Like its predecessor, this sequel is a slow-burning tale of characters in a fantasy, medieval Russia, where the world is churning out of the old ways and into the new. But there are still winter-kings and firebirds and men who cannot die. And it was so. friggin. GOOD.
THE GIRL IN THE TOWER
by Katherine Arden
Del Rey, December 2017
Rated: 4.5 / 5 cookies
provided by Del Rey and NetGalley (thank you!)
Orphaned and cast out as a witch by her village, Vasya’s options are few: resign herself to life in a convent, or allow her older sister to make her a match with a Moscovite prince. Both doom her to life in a tower, cut off from the vast world she longs to explore. So instead she chooses adventure, disguising herself as a boy and riding her horse into the woods. When a battle with some bandits who have been terrorizing the countryside earns her the admiration of the Grand Prince of Moscow, she must carefully guard the secret of her gender to remain in his good graces—even as she realizes his kingdom is under threat from mysterious forces only she will be able to stop.
I do want to thank Jess Bonet and the wonderful people at Random House for the ARC of The Girl in the Tower and a super lovely copy of The Bear and the Nightingale! I’ve been a little late with review copies lately, but I really did want to read this next book because I enjoyed TBatN so much and did want to get into what happened next with Vasya and her siblings.
I was definitely not disappointed. When I saw that The Girl in the Tower involved Sasha and Olga (two characters who disappeared near the beginning of TBatN and who I really wanted to get to know), I was so in. The fact that Vasya was dressed as a boy was also a plus, because when would I ever say no to a book with crossdressing women?
In any case, this book played out as a direct continuation of the events in The Bear in the Nightingale. Cast out by her village, Vasya pretty much runs away, finds Morozko, and gets trained by the frost-king to fend for herself. This would have been a problematic scene if not for the fact that not all of the “training” was practical, and some of it ended up being hijinks anyway, which I love, because why wouldn’t I love something like a possible romance between a witch’s daughter and an immortal death god? (Not that much happens, mind, this is going to be a slow-ass burn romance, isn’t it? DAMN YOU, ARDEN.)
It doesn’t start with Vasya, though. In fact, it starts with Olga and then Sasha and what they’ve been up to while the events in Bear took place. At this point, because of the way information traveled in medieval Russia, Olga and Sasha don’t find out about their siblings until they encounter Father Konstantin, who’s not quite done with causing trouble with his crazy-talk. Olga is a political game-player in her own right, a princess of Moscow, and Sasha is the right hand man (and monk) of Rus’ Grand Prince. While Olga is satisfied in her tower, Sasha is dissatisfied with staying in a monastery, and finds himself traveling with the Grand Prince in order to find out what’s been burning nearby villages. This is when Sasha meets up with Vasya, only…she’s dressed as a boy and that’s a scandalous thing. A very scandalous thing!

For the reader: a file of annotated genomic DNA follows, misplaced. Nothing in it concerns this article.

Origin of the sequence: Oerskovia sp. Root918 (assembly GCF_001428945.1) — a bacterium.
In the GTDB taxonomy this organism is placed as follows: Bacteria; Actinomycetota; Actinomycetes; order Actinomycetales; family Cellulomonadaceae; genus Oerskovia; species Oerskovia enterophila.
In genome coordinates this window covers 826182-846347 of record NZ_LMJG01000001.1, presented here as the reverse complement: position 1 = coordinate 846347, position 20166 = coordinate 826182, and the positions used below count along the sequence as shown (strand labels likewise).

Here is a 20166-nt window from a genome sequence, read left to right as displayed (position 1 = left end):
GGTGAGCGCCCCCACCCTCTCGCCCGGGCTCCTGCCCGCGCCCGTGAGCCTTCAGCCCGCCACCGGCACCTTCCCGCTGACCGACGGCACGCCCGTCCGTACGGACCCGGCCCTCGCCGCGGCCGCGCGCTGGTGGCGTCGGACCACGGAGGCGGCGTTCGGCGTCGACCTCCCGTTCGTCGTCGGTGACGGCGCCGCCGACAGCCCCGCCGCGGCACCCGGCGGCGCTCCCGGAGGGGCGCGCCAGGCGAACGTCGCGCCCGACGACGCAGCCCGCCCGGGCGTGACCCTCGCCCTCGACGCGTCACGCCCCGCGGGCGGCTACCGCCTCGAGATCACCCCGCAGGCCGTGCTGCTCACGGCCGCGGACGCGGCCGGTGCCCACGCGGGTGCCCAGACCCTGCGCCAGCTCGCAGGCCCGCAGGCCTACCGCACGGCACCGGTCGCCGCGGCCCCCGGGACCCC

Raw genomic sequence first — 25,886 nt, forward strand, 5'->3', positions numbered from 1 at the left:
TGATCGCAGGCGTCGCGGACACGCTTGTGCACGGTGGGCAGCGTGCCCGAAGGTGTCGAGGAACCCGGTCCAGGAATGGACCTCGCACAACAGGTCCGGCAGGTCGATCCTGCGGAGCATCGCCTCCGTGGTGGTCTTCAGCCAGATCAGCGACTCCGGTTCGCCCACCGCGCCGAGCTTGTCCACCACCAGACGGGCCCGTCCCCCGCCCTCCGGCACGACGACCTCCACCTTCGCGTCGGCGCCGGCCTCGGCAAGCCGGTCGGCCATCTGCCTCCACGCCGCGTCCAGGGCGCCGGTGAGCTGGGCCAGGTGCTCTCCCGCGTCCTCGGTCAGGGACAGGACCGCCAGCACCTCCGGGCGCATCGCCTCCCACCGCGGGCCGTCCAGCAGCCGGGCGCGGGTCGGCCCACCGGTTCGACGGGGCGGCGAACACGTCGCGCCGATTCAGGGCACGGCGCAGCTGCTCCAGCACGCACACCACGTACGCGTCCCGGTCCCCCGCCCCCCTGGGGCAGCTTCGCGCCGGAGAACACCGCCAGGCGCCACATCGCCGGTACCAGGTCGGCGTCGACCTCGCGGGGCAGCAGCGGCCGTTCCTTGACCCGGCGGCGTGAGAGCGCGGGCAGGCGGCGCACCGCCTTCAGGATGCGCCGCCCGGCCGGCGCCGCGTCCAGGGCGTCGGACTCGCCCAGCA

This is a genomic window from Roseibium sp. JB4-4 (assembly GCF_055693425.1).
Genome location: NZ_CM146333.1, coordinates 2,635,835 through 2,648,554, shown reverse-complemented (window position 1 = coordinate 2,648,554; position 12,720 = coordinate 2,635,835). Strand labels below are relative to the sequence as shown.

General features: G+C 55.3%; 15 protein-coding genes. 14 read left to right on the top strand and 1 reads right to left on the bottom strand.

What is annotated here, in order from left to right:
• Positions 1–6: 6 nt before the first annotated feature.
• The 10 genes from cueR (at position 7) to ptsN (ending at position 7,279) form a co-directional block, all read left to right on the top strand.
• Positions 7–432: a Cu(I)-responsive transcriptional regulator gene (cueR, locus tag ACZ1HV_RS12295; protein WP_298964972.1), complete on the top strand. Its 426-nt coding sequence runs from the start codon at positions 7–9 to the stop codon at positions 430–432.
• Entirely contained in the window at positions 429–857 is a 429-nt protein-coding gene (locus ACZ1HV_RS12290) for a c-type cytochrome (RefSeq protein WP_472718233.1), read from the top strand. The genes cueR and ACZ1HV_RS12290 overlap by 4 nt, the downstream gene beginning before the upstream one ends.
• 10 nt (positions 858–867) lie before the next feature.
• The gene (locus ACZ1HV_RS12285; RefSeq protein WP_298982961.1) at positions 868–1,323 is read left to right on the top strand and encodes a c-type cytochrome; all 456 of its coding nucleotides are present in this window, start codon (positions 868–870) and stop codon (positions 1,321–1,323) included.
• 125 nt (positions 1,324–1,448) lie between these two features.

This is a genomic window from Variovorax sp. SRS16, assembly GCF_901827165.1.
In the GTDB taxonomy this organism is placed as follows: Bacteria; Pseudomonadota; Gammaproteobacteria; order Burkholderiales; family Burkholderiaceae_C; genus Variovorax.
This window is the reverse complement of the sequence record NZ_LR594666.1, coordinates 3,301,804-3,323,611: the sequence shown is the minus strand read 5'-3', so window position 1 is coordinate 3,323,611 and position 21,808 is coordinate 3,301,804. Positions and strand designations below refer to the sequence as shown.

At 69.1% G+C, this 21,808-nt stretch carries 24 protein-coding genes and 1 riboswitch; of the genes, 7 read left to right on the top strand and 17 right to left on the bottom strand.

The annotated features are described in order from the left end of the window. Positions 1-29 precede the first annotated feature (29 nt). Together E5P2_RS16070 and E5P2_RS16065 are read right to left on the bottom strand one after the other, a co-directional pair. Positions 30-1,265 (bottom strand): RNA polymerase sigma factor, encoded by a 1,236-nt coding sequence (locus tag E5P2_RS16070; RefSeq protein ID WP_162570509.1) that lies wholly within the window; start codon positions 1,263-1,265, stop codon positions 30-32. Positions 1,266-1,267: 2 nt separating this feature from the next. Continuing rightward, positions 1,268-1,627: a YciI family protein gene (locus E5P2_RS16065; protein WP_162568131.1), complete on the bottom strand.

Like Bear, the book has a fairy tale feel to it, the kind of feel you get when you’re sitting near a fireplace–or, in my case, bundled up in a warm blanket and cozying up in bed–and sipping some hot cocoa. It is not meant to be a fast, action-paced read, and for the most part, Arden spends most of her time building up to the climax. When all the pieces are put in play, though, it becomes awesome and I admit I practically squeed a few times when she paid even more homage to Russian fairy tales by adding even more well-known figures in. (I won’t mention which ones, because SPOILERS.)
The characters were fun to read, even Father Konstantin had a storyline that gets tied into the narrative. I would love to see more of Midnight’s role in the story, and I feel like things are soon going to come to a head with what happens at the end of the story. Winter is waning, and with that said, so are Morozko’s powers. This means the Sleeper is waking, and I. Cannot. Wait.
4.5 out of 5 cookies! I actually liked this a bit more than the first book, mostly because HIJINKS ❤
This counts as Book #1 of my NetGalley and Edelweiss Challenge.